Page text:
4. Tax Filing Failures
Failing to file your taxes at home and abroad. Taxes become more complicated when you’re an expat. You’ll need to meet the regulations and requirements of both your home country and your new residence. Asking tax experts for guidance will ensure you don’t incur penalties for improperly reporting your earnings when working abroad. These same experts will also alert you to tax breaks you can take advantage of as an expat.
Not reporting foreign bank accounts and investments. In addition to filing your income as an expat, you might also need to file the appropriate forms to report foreign bank accounts and investments to your home country, otherwise, you could rack up substantial penalties. Financial advisors can answer your questions regarding what accounts need to be reported, and how to do it accurately.
5. Monetary Misfortunes
Not establishing a reasonable budget. It can be tempting to spend a lot of money in the first few weeks of being an expat as you settle in, but expat life can be unpredictable, so it’s important to spend with caution. Keeping extra money aside for things like your visa, any necessary permits, your rent, lawyer fees, unplanned holidays, transportation and health costs can help make things less stressful in a foreign country.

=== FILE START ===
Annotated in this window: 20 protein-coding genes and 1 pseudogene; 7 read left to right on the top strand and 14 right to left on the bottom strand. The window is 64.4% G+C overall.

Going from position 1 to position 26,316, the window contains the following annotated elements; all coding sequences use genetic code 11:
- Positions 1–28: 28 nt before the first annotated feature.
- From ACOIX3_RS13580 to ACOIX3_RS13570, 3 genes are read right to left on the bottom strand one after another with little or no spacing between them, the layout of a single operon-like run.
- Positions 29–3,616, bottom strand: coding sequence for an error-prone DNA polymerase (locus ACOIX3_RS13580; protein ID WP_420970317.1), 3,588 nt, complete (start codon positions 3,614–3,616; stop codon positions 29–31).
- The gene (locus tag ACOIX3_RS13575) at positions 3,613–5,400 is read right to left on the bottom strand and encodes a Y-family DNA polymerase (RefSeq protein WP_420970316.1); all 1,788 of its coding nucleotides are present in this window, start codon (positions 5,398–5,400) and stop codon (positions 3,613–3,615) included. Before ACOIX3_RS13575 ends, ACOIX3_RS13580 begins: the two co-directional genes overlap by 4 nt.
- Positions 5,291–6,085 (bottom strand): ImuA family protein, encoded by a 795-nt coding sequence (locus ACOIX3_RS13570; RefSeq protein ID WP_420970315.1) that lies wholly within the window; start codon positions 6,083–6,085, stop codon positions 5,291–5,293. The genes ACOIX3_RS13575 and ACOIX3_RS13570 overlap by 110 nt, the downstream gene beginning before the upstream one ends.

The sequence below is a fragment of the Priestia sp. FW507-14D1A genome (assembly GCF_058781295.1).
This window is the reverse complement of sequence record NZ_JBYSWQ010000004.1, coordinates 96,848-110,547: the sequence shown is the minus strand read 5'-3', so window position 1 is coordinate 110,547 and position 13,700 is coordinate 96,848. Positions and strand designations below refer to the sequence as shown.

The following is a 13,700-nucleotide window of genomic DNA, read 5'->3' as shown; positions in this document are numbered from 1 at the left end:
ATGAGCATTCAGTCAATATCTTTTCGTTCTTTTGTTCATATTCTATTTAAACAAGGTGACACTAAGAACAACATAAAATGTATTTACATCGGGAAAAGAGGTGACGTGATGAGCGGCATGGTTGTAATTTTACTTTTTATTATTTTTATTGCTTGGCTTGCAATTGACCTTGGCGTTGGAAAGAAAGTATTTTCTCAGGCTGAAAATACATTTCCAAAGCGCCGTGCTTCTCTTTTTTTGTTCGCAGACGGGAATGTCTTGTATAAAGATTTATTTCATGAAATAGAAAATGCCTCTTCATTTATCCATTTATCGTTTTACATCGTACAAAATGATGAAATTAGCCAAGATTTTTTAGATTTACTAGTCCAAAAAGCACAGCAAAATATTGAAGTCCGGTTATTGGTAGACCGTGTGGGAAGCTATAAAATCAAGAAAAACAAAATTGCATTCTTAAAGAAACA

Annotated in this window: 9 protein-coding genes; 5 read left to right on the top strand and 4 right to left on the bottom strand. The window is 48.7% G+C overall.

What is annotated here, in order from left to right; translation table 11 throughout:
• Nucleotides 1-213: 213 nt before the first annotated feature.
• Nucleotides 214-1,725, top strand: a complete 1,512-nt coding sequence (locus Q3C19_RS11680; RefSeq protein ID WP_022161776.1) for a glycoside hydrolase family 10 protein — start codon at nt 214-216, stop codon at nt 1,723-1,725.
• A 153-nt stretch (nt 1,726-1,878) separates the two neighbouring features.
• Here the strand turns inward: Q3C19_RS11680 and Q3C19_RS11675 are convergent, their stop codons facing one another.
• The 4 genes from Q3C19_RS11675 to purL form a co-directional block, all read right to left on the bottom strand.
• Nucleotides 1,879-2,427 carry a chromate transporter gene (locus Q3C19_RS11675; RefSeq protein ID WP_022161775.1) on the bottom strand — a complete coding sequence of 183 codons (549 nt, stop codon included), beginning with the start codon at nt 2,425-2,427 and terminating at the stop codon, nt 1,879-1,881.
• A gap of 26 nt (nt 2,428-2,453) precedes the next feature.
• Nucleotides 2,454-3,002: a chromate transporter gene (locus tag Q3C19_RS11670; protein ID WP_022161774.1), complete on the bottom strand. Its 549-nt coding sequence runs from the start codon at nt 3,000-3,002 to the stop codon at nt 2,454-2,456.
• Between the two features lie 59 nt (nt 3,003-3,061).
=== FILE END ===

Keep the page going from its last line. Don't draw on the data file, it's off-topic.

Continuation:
Not factoring in exchange rates. Your cost of living will change, becoming more expensive or (hopefully) cheaper, once you move overseas. When you’re tallying up your estimated monthly expenses, factor in exchange rates. Use OFX’s currency converter, in this blog’s side bar and gauge how far you can stretch your money once it’s been converted. You can also use the OFX/Clearfx transfer service to quickly send money online without being hit with high bank margins and fees, which we did regularly! For more about that you can read my post here.
Here’s to a happy expat life!
A Few Extra Tips for Success
Set aside additional funds in a separate bank account. Make sure this money will be easy to access as soon as you need it, in case of emergency.
If you’re planning on starting a new business venture abroad, keep in mind that cultural differences can be blinding. Give yourself some extra financial cushion and don’t assume that what works in one locale will work in another.